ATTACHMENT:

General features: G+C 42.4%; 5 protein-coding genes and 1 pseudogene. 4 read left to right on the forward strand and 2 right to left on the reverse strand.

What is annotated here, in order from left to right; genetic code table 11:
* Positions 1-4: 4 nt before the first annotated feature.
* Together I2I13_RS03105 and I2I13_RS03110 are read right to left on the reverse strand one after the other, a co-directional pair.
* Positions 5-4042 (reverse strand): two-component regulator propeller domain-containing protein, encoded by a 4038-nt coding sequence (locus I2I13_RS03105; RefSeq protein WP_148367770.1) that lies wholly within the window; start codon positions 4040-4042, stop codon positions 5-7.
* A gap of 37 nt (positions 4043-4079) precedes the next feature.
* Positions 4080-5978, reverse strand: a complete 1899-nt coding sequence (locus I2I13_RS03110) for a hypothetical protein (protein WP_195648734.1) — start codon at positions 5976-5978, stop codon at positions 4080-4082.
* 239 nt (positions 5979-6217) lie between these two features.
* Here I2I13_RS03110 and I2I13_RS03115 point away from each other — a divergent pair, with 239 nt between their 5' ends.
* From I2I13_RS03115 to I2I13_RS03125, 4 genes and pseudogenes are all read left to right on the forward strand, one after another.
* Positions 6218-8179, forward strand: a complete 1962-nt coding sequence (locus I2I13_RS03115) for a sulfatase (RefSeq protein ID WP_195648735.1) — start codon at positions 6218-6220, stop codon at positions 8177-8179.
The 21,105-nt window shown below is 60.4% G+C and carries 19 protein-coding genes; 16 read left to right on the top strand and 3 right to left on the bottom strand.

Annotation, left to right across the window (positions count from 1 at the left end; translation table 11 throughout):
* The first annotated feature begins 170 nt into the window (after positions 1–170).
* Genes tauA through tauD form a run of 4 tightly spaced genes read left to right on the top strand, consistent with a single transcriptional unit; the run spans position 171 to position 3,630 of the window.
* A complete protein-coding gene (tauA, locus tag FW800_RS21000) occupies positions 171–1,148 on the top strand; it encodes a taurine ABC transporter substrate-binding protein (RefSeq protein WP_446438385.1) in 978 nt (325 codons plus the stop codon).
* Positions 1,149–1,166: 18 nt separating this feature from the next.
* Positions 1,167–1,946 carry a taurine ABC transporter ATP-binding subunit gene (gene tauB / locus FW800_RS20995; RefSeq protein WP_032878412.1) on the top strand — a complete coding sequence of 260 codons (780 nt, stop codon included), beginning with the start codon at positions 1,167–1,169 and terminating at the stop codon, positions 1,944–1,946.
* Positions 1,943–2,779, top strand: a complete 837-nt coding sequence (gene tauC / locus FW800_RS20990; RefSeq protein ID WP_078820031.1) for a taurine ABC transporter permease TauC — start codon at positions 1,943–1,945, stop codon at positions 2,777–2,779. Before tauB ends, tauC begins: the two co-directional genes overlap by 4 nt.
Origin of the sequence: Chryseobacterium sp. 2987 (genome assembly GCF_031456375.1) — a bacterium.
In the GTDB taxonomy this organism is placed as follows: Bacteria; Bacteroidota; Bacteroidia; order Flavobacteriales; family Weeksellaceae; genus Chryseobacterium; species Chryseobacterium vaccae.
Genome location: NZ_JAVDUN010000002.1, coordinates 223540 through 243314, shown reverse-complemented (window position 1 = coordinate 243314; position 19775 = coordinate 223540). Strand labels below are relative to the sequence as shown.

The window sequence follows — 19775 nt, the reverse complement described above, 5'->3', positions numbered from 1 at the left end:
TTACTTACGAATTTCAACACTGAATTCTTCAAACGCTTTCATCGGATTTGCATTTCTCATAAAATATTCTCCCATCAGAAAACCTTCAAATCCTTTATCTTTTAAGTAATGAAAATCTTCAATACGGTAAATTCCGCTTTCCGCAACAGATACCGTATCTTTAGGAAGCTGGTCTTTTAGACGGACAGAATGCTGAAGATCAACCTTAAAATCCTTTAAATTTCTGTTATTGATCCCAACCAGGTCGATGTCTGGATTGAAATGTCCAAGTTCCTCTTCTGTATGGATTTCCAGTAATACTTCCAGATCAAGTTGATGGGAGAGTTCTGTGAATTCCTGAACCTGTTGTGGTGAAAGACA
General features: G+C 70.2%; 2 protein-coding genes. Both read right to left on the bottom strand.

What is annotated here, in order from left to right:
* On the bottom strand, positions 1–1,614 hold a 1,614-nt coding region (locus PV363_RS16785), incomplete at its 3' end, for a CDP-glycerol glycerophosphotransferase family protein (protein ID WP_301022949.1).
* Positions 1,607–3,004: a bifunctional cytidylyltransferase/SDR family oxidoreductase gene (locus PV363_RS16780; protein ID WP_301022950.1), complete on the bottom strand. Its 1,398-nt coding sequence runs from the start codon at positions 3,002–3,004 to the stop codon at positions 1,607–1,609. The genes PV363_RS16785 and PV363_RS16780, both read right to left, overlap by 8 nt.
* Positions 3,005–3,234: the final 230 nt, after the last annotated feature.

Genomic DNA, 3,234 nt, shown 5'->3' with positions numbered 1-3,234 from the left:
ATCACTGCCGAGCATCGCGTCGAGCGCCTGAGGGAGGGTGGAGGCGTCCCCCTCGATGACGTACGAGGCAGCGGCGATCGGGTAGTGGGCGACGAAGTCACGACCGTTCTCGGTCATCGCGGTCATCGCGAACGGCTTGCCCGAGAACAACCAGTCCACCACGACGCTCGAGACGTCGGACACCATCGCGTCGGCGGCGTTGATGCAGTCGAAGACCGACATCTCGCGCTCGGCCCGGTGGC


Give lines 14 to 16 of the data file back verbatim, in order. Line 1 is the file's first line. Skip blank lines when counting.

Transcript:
* The first annotated feature begins 170 nt into the window (after positions 1–170).
* Genes tauA through tauD form a run of 4 tightly spaced genes read left to right on the top strand, consistent with a single transcriptional unit; the run spans position 171 to position 3,630 of the window.
* A complete protein-coding gene (tauA, locus tag FW800_RS21000) occupies positions 171–1,148 on the top strand; it encodes a taurine ABC transporter substrate-binding protein (RefSeq protein WP_446438385.1) in 978 nt (325 codons plus the stop codon).